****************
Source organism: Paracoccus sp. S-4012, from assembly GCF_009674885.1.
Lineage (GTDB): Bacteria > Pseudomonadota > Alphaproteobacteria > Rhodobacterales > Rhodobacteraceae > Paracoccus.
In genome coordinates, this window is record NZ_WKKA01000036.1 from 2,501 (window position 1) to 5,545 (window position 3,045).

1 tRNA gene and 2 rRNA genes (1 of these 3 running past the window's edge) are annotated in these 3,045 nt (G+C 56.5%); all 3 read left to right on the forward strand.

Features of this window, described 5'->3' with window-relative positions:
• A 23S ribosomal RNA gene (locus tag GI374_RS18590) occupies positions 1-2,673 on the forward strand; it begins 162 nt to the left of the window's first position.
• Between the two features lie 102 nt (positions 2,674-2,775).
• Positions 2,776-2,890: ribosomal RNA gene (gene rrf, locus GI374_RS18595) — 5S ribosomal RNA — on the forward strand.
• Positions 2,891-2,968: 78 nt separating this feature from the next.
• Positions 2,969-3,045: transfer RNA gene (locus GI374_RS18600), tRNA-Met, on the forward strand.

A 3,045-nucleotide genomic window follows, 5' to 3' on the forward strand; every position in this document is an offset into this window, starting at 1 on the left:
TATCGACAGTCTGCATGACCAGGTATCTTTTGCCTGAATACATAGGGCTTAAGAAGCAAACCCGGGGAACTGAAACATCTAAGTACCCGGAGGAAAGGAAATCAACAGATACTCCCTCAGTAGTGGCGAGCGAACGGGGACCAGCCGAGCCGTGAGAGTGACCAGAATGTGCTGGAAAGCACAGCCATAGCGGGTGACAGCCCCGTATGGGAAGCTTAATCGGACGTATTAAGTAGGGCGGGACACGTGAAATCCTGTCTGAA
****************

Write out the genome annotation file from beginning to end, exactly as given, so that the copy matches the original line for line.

Source organism: Paracoccus sp. S-4012, from assembly GCF_009674885.1.
Lineage (GTDB): Bacteria > Pseudomonadota > Alphaproteobacteria > Rhodobacterales > Rhodobacteraceae > Paracoccus.
In genome coordinates, this window is record NZ_WKKA01000036.1 from 2,501 (window position 1) to 5,545 (window position 3,045).

1 tRNA gene and 2 rRNA genes (1 of these 3 running past the window's edge) are annotated in these 3,045 nt (G+C 56.5%); all 3 read left to right on the forward strand.

Features of this window, described 5'->3' with window-relative positions:
• A 23S ribosomal RNA gene (locus tag GI374_RS18590) occupies positions 1-2,673 on the forward strand; it begins 162 nt to the left of the window's first position.
• Between the two features lie 102 nt (positions 2,674-2,775).
• Positions 2,776-2,890: ribosomal RNA gene (gene rrf, locus GI374_RS18595) — 5S ribosomal RNA — on the forward strand.
• Positions 2,891-2,968: 78 nt separating this feature from the next.
• Positions 2,969-3,045: transfer RNA gene (locus GI374_RS18600), tRNA-Met, on the forward strand.

A 3,045-nucleotide genomic window follows, 5' to 3' on the forward strand; every position in this document is an offset into this window, starting at 1 on the left:
TATCGACAGTCTGCATGACCAGGTATCTTTTGCCTGAATACATAGGGCTTAAGAAGCAAACCCGGGGAACTGAAACATCTAAGTACCCGGAGGAAAGGAAATCAACAGATACTCCCTCAGTAGTGGCGAGCGAACGGGGACCAGCCGAGCCGTGAGAGTGACCAGAATGTGCTGGAAAGCACAGCCATAGCGGGTGACAGCCCCGTATGGGAAGCTTAATCGGACGTATTAAGTAGGGCGGGACACGTGAAATCCTGTCTGAA